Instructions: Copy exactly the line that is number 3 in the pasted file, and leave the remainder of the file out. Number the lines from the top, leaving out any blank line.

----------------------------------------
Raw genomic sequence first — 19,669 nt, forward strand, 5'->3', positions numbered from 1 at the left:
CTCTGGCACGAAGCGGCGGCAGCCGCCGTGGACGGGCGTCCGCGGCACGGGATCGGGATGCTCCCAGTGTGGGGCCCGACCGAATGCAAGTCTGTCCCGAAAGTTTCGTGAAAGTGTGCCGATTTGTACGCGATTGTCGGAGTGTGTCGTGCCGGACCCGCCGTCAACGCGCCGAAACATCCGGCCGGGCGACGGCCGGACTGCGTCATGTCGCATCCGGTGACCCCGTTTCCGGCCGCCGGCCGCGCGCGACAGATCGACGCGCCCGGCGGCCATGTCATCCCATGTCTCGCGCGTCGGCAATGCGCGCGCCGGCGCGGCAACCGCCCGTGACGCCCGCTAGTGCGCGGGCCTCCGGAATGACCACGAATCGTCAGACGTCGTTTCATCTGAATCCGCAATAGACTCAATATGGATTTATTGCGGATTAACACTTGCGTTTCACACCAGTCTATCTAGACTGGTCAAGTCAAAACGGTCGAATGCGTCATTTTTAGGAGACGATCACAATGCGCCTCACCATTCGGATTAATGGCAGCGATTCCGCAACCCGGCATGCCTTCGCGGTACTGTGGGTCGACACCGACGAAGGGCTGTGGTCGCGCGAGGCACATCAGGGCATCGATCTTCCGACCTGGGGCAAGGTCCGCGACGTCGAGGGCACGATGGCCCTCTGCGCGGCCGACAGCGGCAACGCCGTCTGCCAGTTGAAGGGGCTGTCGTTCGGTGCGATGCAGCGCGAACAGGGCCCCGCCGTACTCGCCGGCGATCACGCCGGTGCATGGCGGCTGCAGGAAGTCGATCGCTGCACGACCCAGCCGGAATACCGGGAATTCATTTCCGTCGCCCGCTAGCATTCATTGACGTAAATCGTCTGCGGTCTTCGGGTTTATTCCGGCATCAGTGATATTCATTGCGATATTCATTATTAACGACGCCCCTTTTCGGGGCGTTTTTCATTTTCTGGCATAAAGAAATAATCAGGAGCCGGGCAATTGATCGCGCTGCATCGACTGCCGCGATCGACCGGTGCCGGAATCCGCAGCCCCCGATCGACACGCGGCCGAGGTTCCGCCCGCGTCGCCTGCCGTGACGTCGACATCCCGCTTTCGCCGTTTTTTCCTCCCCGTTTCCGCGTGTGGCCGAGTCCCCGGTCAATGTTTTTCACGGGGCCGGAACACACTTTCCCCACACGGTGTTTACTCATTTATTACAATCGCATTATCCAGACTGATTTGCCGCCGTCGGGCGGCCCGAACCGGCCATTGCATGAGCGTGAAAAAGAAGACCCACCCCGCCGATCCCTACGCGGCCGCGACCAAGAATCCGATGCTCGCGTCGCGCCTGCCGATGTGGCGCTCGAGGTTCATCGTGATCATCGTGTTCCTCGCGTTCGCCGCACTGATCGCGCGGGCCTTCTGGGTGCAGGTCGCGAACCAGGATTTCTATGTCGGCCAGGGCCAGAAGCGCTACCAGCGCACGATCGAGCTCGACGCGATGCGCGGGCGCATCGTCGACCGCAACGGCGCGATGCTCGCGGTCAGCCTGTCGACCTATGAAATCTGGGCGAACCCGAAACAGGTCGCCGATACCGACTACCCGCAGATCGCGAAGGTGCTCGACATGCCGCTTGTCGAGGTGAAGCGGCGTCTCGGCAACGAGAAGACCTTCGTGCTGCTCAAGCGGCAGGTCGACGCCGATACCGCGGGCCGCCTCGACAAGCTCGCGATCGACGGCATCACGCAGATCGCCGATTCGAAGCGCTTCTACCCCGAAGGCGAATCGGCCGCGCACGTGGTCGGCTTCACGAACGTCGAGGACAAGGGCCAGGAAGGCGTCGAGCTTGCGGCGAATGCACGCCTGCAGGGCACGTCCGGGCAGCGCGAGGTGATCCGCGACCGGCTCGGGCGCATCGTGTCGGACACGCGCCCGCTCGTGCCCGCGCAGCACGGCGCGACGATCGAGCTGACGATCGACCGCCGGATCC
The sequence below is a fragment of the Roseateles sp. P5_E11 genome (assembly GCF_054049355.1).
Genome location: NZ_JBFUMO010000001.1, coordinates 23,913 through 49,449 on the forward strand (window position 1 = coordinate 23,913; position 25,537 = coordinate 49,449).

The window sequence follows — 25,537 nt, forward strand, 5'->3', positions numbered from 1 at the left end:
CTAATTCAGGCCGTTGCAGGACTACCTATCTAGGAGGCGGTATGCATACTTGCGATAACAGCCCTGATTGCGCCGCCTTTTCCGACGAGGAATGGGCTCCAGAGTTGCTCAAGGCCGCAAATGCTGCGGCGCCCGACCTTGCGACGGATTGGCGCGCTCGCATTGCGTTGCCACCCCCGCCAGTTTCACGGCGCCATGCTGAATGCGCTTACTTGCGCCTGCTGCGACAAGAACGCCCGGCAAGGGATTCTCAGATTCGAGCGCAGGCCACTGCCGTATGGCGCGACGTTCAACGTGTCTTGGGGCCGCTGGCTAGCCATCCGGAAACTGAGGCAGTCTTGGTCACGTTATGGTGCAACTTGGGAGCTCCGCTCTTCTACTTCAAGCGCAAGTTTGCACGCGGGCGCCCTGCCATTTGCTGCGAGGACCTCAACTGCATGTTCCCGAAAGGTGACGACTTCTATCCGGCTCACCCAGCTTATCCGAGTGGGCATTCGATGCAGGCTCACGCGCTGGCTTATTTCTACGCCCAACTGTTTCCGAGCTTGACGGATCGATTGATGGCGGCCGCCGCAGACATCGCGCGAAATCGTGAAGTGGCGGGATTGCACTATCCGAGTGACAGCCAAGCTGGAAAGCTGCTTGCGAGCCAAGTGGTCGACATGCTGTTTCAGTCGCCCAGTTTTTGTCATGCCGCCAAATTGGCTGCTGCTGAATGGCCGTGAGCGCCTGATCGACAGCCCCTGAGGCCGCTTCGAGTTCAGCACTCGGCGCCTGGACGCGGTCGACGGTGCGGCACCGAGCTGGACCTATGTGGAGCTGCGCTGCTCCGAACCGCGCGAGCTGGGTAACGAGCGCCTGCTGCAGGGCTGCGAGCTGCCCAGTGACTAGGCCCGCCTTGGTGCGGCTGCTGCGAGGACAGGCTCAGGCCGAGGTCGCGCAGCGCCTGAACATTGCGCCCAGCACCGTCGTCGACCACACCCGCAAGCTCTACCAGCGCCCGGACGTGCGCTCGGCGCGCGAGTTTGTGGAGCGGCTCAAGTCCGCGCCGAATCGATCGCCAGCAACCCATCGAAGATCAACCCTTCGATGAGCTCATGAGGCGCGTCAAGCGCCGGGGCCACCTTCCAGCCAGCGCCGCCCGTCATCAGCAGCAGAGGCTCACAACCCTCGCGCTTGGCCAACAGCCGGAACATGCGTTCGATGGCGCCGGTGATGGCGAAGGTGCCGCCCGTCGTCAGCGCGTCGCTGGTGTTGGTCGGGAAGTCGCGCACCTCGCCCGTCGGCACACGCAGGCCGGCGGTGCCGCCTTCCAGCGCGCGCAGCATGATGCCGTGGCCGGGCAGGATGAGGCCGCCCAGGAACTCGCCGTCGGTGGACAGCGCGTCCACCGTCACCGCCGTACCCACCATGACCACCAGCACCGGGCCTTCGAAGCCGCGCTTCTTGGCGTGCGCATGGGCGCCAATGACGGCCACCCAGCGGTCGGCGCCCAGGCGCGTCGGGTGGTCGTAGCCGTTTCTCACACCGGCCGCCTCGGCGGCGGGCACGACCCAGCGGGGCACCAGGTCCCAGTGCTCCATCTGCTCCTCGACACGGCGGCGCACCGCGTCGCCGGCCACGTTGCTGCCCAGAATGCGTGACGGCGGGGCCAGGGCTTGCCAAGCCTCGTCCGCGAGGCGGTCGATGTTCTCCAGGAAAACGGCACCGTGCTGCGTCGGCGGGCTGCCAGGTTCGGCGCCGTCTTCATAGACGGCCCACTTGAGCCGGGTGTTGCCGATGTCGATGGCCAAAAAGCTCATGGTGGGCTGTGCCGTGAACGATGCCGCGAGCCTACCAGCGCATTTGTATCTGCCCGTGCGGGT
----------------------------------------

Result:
The sequence below is a fragment of the Roseateles sp. P5_E11 genome (assembly GCF_054049355.1).